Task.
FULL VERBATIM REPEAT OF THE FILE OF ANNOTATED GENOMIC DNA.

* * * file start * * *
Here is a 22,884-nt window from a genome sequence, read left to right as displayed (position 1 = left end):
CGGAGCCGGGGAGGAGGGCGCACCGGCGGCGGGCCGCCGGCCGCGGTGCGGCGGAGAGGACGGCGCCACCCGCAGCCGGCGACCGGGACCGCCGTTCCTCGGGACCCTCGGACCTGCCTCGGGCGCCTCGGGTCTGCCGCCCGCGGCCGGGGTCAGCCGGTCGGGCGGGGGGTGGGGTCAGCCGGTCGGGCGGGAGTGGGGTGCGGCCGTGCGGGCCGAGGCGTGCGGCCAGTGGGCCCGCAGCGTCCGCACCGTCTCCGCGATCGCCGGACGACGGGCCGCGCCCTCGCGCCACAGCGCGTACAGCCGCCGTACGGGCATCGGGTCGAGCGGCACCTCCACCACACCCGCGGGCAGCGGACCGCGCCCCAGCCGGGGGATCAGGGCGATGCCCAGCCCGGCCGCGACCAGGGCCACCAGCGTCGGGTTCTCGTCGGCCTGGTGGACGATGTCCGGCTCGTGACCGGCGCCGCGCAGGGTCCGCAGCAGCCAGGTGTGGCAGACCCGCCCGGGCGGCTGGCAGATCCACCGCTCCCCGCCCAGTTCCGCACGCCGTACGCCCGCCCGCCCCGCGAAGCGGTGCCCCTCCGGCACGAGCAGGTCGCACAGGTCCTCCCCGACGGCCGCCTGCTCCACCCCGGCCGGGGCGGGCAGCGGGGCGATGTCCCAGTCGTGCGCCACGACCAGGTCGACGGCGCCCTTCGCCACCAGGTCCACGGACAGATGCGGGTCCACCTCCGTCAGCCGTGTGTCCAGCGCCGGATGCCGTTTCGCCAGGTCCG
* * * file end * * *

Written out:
Here is a 22,884-nt window from a genome sequence, read left to right as displayed (position 1 = left end):
CGGAGCCGGGGAGGAGGGCGCACCGGCGGCGGGCCGCCGGCCGCGGTGCGGCGGAGAGGACGGCGCCACCCGCAGCCGGCGACCGGGACCGCCGTTCCTCGGGACCCTCGGACCTGCCTCGGGCGCCTCGGGTCTGCCGCCCGCGGCCGGGGTCAGCCGGTCGGGCGGGGGGTGGGGTCAGCCGGTCGGGCGGGAGTGGGGTGCGGCCGTGCGGGCCGAGGCGTGCGGCCAGTGGGCCCGCAGCGTCCGCACCGTCTCCGCGATCGCCGGACGACGGGCCGCGCCCTCGCGCCACAGCGCGTACAGCCGCCGTACGGGCATCGGGTCGAGCGGCACCTCCACCACACCCGCGGGCAGCGGACCGCGCCCCAGCCGGGGGATCAGGGCGATGCCCAGCCCGGCCGCGACCAGGGCCACCAGCGTCGGGTTCTCGTCGGCCTGGTGGACGATGTCCGGCTCGTGACCGGCGCCGCGCAGGGTCCGCAGCAGCCAGGTGTGGCAGACCCGCCCGGGCGGCTGGCAGATCCACCGCTCCCCGCCCAGTTCCGCACGCCGTACGCCCGCCCGCCCCGCGAAGCGGTGCCCCTCCGGCACGAGCAGGTCGCACAGGTCCTCCCCGACGGCCGCCTGCTCCACCCCGGCCGGGGCGGGCAGCGGGGCGATGTCCCAGTCGTGCGCCACGACCAGGTCGACGGCGCCCTTCGCCACCAGGTCCACGGACAGATGCGGGTCCACCTCCGTCAGCCGTGTGTCCAGCGCCGGATGCCGTTTCGCCAGGTCCG